The only Hebrew word for repentance used in Jonah—to turn (sub)—appears only in this section of Jonah. Twice it describes the Ninevites (Jonah 3:8, 10) who turn away from evil, but twice God is the subject of the verb (Jonah 3:9). God also turns.
Nineveh repented, and—in response–so did God.
From the time Jonah first entered the city, his message was well-received. People “believed God,” and they responded with acts of mourning and repentance. When the news reached the king, he responded in the same way. Jonah 3:7-9 provides a window into the heart of the king (and presumably the people as well) as we see the nature of this repentance and its hope.
We might characterize the repentance as (1) public, (2) communal, (3) radical, (4) demonstrative, and (5) prayerful.
Nineveh’s repentance is no private confession but a public acknowledgment. It comes in the form of a royal proclamation, which applies to the whole city and everything (including the animals) in the city. As such, this is a communal act of repentance as the whole city participates in these acts of repentance.
It is radical in its practice. Fasting comes in many forms. Some fasting is only for a specific part of the day (such as daylight), and other fasting only restricts particular foods or drink. The proclamation enjoins a radical fast: no food, no water, no taste! The exchange of dress is not only radical but demonstrative. Everyone—high and low, the king and his subjects—wore the same clothes. This is radical and demonstrative humility before God, and it symbolized the city’s equal status before God. No one was privileged due to social status.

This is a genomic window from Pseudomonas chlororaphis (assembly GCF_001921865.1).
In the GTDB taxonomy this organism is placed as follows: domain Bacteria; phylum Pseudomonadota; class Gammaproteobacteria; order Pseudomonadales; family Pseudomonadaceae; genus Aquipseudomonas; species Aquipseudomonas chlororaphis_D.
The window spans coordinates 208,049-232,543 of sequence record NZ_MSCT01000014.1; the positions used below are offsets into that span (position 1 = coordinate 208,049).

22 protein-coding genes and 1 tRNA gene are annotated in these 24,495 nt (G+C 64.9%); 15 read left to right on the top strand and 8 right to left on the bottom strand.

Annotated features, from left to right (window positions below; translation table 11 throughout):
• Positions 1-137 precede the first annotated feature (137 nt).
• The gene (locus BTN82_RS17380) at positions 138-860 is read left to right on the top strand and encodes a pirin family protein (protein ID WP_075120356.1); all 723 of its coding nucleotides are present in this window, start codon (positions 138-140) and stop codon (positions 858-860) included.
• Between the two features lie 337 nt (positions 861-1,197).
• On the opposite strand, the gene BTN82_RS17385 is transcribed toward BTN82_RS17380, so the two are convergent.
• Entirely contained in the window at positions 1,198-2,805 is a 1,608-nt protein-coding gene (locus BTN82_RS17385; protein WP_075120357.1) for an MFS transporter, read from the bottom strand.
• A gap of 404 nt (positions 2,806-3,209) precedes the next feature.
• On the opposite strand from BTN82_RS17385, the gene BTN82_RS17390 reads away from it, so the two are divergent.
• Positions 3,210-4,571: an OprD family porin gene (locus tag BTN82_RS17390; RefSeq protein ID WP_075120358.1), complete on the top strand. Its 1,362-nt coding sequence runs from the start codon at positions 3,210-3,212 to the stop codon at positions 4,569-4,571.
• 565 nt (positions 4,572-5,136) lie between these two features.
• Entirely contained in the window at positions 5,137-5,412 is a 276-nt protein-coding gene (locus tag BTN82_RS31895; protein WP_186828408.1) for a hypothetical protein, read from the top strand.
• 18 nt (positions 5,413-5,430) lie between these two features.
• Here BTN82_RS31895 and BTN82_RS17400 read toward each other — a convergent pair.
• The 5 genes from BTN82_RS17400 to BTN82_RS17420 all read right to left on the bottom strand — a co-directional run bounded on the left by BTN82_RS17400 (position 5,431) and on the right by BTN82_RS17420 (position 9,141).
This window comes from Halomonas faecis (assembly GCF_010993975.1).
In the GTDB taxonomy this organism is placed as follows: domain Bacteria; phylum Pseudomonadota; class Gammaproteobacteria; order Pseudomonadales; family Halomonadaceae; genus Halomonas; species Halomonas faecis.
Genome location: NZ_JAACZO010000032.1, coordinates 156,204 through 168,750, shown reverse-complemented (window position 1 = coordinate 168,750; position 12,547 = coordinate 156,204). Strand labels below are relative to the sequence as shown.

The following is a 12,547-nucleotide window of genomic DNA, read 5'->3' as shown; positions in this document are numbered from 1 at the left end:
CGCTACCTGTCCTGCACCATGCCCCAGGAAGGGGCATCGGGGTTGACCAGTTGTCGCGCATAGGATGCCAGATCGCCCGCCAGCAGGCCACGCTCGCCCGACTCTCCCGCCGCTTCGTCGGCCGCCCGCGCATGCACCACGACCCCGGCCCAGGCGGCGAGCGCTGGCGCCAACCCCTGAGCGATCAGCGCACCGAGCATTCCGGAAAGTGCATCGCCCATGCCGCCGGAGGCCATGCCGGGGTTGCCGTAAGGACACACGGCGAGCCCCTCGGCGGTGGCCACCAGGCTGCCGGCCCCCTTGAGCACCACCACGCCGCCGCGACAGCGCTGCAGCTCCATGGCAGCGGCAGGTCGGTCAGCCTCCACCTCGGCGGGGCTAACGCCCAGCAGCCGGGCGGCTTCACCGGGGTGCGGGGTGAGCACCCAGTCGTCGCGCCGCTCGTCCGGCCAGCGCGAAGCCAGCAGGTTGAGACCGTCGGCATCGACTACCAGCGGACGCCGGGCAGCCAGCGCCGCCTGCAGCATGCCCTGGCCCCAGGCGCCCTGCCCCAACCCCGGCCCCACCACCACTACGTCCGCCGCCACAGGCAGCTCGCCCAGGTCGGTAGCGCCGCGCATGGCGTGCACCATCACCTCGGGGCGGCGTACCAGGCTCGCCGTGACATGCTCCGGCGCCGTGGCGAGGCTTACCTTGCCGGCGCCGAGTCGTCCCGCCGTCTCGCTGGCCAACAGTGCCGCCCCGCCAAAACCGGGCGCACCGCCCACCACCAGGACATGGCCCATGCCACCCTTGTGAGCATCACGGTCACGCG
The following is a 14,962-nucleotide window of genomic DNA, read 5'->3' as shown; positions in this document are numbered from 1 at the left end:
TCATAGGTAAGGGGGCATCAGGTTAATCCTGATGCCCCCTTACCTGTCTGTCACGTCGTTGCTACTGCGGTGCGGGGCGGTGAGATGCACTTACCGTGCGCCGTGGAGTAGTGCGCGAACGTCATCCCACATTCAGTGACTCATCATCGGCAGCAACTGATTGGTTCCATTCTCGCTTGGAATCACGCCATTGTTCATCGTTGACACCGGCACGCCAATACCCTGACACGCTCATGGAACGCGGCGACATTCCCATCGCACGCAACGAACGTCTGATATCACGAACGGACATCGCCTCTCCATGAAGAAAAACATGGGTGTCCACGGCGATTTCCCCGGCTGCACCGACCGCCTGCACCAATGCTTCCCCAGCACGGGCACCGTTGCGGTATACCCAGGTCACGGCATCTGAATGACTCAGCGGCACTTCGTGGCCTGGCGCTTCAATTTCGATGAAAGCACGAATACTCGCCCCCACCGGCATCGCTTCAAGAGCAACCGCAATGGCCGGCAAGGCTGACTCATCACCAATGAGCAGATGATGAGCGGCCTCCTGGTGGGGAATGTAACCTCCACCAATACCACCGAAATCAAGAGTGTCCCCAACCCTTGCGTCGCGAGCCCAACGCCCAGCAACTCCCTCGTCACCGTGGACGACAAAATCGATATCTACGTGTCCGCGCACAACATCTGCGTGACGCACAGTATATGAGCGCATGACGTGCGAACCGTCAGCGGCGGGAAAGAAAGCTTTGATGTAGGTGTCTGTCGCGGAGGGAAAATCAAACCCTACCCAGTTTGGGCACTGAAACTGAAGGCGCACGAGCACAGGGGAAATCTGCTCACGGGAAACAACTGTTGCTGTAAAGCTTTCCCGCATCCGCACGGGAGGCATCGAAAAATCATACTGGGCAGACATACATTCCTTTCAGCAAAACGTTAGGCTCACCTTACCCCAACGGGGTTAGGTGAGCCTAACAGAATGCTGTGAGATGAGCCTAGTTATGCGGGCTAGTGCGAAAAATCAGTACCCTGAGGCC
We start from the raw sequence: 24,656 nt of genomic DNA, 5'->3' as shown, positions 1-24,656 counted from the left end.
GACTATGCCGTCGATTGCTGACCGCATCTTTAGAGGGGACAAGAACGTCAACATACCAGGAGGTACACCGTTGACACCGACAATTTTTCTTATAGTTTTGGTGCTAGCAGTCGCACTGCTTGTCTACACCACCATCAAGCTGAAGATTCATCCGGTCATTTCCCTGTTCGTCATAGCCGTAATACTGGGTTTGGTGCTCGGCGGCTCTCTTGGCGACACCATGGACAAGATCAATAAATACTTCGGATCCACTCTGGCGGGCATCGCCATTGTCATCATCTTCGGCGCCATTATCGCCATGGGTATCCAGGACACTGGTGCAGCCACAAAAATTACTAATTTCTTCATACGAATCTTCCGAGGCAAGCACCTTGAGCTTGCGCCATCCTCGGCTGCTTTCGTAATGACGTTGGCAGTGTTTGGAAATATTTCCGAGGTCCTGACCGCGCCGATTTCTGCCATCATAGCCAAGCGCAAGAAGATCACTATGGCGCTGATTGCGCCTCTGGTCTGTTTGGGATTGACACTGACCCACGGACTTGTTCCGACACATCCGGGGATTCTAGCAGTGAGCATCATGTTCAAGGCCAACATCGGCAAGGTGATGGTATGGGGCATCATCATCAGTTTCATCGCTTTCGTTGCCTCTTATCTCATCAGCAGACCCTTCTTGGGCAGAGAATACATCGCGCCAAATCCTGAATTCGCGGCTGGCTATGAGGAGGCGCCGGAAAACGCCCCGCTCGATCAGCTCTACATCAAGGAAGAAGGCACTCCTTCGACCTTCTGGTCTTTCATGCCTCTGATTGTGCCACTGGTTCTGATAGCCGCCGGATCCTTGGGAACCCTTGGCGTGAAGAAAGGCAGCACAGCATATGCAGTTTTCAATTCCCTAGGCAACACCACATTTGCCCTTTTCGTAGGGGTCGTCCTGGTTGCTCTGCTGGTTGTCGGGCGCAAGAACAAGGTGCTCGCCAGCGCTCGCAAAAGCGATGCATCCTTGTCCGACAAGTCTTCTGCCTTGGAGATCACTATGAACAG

This repentance is also vocal—the city prayed, they “cried out mightily” (that is, the prayed with vigor, strength and energy). What Jonah refused to do on the ship (Jonah 1:6) and what the sailors themselves did do (Jonah 1:14), Nineveh now does. They cry out to God. Once again, it is the nations who model for Israel how to repent and turn to God rather than vice versa.
The object of their repentance, and thus a confession as well, is their own “evil ways” and “the violence” of their “hands” (Jonah 3:8). Nineveh confesses the “evil” (ra’) that Yahweh saw when Jonah was commissioned (Jonah 1:2). Their confession even particularizes this evil—“violence.” This word often describes the human condition in Scripture from the Noahic world (Genesis 6:11-13) to Israel’s own land (Jeremiah 20:8; Ezekiel 7:23; 8:17; Amos 3:10; Micah 6:12; Habakkuk 1:2). For Assyria it was the sin of their empire, which was well known and feared for its brutal violence.
Despite their history of evil and violence, including the disasters they wrought upon other nations, Jonah’s message offered hope. They repent, confess, and pray for mercy in the light of this hope. Yet, they recognize that their repentance does not obligate God nor does it put God in their debt. If God saves, it is because of God’s mercy and not their repentance. Their repentance does not dictate to God but it opens a door for God’s mercy. “Who knows?” Perhaps God will save. God is sovereign, and it is God’s choice whether God will save or not. Nothing penitent sinners do will ever put God in a box or bound God’s sovereignty.
One of the curious features of this story is the inclusion of the animals in these penitent acts. Herds and flocks are not only to fast along with the Ninevites but they are also to wear sackcloth as well. This is, however, more of a curiosity to modernity than it is to readers of the Hebrew Bible.